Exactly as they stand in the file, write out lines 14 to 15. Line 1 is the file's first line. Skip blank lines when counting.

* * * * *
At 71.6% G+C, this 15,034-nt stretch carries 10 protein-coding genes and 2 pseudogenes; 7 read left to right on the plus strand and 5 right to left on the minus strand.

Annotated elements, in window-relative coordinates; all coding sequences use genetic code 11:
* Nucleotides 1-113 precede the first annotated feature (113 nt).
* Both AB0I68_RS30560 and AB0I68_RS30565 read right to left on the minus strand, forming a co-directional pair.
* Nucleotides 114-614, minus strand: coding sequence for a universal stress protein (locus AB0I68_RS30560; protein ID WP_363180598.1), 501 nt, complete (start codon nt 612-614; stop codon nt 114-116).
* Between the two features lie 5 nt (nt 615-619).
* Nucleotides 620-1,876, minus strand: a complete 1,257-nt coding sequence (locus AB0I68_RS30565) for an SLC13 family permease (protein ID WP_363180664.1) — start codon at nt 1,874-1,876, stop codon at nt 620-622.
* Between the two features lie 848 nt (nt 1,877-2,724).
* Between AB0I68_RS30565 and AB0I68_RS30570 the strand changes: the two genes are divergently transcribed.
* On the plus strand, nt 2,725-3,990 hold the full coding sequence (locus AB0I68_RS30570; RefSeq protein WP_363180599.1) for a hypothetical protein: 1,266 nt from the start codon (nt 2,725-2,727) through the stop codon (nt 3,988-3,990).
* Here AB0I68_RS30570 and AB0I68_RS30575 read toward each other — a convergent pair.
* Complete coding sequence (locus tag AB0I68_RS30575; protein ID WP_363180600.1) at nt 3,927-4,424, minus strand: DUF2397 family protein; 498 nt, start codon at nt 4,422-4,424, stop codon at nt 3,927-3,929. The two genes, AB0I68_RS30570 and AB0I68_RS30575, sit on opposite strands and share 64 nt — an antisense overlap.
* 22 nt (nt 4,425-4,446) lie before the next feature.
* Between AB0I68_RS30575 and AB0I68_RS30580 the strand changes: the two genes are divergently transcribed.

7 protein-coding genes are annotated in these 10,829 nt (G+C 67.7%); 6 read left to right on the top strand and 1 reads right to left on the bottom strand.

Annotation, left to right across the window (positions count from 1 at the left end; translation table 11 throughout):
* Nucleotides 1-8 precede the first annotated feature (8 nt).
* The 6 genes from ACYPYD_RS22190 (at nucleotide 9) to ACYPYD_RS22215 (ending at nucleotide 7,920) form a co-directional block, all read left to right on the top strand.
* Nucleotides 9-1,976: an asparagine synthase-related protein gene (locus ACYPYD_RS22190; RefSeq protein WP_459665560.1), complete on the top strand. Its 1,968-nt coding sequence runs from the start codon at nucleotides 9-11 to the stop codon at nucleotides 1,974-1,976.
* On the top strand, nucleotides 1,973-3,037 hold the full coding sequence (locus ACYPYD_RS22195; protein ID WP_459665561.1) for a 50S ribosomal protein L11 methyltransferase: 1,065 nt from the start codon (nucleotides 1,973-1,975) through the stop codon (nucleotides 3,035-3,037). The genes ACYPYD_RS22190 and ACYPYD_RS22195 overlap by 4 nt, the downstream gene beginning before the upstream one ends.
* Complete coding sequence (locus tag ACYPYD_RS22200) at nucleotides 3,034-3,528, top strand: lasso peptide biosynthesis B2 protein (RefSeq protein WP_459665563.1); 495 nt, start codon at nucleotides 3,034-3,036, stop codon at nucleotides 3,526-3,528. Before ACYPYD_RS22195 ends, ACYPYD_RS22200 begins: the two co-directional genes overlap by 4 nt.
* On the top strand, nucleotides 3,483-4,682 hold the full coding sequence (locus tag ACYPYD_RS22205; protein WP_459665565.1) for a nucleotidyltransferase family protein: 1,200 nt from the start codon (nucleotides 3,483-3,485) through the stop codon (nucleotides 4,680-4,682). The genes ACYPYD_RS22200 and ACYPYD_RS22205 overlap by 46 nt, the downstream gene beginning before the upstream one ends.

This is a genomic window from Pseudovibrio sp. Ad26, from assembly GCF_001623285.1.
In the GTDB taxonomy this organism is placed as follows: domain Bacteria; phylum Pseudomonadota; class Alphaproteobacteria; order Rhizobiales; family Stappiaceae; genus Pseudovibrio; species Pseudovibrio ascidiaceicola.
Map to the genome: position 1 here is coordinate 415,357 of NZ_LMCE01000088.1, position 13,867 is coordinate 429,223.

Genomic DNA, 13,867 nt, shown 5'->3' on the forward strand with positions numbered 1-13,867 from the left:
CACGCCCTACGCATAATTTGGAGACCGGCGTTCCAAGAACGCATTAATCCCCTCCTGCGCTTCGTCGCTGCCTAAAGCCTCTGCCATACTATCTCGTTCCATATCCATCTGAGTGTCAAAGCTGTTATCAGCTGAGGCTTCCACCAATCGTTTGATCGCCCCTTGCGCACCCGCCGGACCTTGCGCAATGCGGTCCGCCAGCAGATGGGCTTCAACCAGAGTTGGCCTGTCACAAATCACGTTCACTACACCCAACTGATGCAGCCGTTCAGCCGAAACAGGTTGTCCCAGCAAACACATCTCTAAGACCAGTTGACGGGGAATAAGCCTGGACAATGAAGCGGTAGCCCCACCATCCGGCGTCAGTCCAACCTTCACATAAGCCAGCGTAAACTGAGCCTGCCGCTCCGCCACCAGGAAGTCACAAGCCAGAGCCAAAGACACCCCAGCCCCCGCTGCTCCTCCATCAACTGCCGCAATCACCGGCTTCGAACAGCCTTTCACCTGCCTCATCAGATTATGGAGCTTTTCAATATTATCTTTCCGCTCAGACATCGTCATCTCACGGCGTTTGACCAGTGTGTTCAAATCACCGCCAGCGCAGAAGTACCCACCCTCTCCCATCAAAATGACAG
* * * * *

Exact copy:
* Between AB0I68_RS30575 and AB0I68_RS30580 the strand changes: the two genes are divergently transcribed.

7 protein-coding genes are annotated in these 10,829 nt (G+C 67.7%); 6 read left to right on the top strand and 1 reads right to left on the bottom strand.